Katharine steals the kids' toys.


And here is where we'll dig the first exploratory oil well.


Beach bunny.


An army marches on its stomach, and that phrase has never been truer than around this lot.

Saturday, 26 July 2014

Rendezvous with the southerners

It was a bit of a change of pace today - from completely manic to merely hectic - when we abandoned the family and drove south, across the border, to meet with Jack and Amanda who are on their way from Japan to Washington DC via Seattle.  So their life is the most hectic, to be fair.  Dana joined too and, with Guy, Pete, Charlie and Isabella, we had the company of four toddlers all born within two months of each other!  It was...an interesting day.

God bless Rustic Coffee in Bellingham for letting us turn half their cafe into a creche while us grown-ups enjoyed our lattes.  And a double blessing upon Keenan's restaurant who didn't make us clean up under our table after lunch.  Toddlers make even more mess than nephews and nieces, who knew?

In between we slipped easily back into the old Californian ways of our (relative) youth, and children were passed around just like in the kibbutz of Uni Village all those years ago.  Exact parentage was discussed, but it was fairly obvious: the prickly reserved Brit, the breezily outgoing Israeli, and the huggy oversharing Americans.  As for the parents, no comment.


Now banned from all major coffee shops in north Washington state,


The gorgeous Charlie...


...and beautiful twin sister Isabella.


Daddy, why isn't he just shaking hands, like normal people?


Cheers!  Charlie studies, knowing something significant is happening here.


Just like those lunches down in Berkeley, but with more progeny and less booze (for some of us).


Guy had to be wrenched from the playground.


The rather glorious weather south of the border.


Brits abroad.


Someone else enjoying the sun.


Born in the USA.


How to keep your daughter happy: feed her ice cream.


How to keep your nephews and nieces happy: bring them back the biggest donut in the world!


It didn't last long.

Friday, 25 July 2014

I'd rather feed you for a week than a fortnight

Going from one child to five children is a bit of a shock.  Going from two adults to four doesn't quite mitigate it.  I've threatened to pick up all the crumbs that are left on the table and floor after each meal and serve it up on the last evening.  That would save a bit of money as well - "back again?" the cashiers at Safeway ask when they see us each day.

But food is the fuel for all the fun that's going on.  We've already taken in the beach (on a very British grey day), the aquarium, the outdoor pool, the library, the Chinese gardens...I've lost track, and they only got here on Saturday.  Pete is still beside himself, screaming with joy every morning when he finds out they're all still here and launching himself into their bedroom.  His cousins are very generous with their patience, Nintendos, and iPads.  Hannah's even entertaining the idea of moving Pete into our wardrobe permanently, "so I can be near my baby again!"  Um, no.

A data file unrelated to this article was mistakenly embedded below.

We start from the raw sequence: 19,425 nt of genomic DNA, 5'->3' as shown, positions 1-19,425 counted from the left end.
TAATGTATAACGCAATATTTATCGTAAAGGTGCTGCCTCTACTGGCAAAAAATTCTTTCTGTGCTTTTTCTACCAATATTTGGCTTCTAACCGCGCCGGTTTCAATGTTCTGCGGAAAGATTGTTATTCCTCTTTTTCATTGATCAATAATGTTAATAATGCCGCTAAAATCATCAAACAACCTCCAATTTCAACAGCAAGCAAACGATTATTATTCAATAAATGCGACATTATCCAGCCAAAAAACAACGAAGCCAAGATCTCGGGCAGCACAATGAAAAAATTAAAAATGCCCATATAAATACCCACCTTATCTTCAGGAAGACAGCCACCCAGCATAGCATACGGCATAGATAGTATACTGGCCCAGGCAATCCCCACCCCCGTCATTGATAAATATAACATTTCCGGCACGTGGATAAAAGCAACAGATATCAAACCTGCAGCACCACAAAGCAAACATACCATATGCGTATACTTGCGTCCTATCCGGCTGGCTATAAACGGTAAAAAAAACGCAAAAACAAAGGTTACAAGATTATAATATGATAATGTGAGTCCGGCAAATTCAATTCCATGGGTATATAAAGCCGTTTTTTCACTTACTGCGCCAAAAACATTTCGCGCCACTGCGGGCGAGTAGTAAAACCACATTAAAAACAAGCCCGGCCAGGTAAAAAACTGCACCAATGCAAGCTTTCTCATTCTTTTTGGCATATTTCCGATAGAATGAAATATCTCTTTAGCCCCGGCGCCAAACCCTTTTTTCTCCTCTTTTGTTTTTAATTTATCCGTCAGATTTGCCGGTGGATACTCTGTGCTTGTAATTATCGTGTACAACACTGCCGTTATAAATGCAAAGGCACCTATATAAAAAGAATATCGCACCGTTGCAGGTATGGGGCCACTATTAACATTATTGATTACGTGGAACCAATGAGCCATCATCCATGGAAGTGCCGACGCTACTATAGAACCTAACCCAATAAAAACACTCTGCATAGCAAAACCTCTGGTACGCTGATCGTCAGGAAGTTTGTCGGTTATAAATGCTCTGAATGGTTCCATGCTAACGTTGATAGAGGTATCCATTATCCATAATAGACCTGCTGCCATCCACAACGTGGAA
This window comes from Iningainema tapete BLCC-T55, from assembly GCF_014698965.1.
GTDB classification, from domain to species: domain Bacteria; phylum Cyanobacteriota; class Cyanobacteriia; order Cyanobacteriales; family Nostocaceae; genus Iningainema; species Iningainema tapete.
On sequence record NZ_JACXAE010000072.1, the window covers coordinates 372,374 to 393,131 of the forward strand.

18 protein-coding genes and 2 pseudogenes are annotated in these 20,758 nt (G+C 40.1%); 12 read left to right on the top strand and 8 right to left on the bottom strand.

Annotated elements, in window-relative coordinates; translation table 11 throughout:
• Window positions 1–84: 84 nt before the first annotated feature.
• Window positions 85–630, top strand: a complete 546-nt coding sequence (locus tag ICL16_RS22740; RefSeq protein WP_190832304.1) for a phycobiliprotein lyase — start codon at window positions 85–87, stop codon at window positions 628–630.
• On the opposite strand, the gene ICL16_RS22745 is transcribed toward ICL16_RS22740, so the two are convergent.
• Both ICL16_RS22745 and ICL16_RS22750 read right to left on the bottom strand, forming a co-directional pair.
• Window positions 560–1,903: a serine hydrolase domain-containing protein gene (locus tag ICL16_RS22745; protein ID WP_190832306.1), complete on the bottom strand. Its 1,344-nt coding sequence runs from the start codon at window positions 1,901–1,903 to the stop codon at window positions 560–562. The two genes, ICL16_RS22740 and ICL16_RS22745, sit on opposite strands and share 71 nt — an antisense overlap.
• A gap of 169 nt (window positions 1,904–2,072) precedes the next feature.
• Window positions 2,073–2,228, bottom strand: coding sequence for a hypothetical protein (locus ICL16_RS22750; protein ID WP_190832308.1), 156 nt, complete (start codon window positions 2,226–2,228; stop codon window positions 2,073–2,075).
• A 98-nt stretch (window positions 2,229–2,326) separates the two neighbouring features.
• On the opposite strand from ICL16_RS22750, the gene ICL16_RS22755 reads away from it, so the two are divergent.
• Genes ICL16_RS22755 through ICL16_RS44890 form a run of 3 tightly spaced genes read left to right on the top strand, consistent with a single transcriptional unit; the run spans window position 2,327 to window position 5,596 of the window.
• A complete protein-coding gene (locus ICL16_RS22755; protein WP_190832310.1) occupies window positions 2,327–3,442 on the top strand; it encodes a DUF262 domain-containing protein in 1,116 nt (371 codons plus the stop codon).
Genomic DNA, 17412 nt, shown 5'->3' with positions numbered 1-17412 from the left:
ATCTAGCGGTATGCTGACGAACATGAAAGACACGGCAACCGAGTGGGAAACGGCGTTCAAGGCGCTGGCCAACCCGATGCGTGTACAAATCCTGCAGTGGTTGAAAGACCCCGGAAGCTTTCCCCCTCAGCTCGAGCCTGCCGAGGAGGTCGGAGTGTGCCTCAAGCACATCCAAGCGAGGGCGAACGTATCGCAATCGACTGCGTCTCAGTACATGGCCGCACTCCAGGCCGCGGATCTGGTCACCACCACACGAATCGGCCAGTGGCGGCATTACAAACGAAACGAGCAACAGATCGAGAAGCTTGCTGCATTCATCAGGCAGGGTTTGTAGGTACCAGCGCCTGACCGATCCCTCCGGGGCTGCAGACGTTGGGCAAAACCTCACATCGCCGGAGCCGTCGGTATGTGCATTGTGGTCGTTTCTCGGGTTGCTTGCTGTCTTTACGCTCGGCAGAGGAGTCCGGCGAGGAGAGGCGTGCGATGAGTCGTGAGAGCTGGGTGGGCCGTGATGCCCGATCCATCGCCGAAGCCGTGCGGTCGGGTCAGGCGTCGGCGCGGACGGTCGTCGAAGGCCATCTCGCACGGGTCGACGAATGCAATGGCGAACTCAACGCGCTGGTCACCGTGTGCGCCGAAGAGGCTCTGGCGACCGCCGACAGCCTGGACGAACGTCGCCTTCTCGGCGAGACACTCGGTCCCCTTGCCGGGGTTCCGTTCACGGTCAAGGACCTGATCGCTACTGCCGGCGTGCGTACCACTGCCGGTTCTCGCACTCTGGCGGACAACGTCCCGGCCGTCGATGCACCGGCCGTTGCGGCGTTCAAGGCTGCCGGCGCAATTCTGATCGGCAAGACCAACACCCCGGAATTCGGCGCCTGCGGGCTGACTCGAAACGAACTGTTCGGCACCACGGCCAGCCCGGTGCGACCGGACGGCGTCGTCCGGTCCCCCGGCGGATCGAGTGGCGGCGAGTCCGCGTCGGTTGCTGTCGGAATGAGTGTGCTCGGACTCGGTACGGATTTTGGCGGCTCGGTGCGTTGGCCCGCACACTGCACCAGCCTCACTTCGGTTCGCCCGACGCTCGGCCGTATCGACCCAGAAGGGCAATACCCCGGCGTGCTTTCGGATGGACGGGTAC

As for the parents?  Well, Scott and Katharine kindly offered to do the daily food run yesterday while I stayed in with the kids, but the ten minute walk took them over two hours!  They came back with a very elaborate story of turning the wrong way out of the other store entrance, but their wide smiles and the smell of vodka and vermouth told a different story.  In short, everyone's enjoying the holiday rather a lot!


Cousins together, terrorising the streets of Vancouver.


Bad weather cannot keep Brits off the beach.


I maintain cool uncle status by letting Jacob play my guitar.  And just because I'm cool.


Shared interests.


Off to the aquarium!


Rebecca's wish finally comes true.


Hammonds in the tank.


More children in tanks - a brilliant idea, by the way.


Bethany and some piranhas.  Piranhas are slower at stripping a cow to its bones.


Uncle David babysitting, with a little help from childcare guru W. Disney.


Remember the giant Ferrero Rocher?  Well, today it was a mac'n'cheese tent that you could go inside.  Even stranger.


Scott has a rest on Kraft Dinner-themed linen.


Pete and a mac'n'cheese bean bag!


This is all a bit difficult to explain...


...but Kevin the talking horse got you to "pay" for goodies with "fun".  I won Hannah a pair of earrings.  Shaped like macaroni.


Actually tasting the stuff?  Not so impressive.



From the ridiculous to the sublime: the beautiful classical Chinese garden in the centre of Vancouver.



We did a guided tour.  The layout is all about symbolism, balance, attracting good fortune, and repelling evil spirits.



Unfortunately the repelling evil spirits bit is lacking.


This calligraphy reads: "Whoever sits on this bench is certain to rule the world.  So look out."  Yep.


Katharine and Scott enjoy the balance and tranquility, two things they're not used to.


Entrance to a hobbit hole.


Sisters enjoying some of the good stuff.


I like eating out.  Someone else cleans up.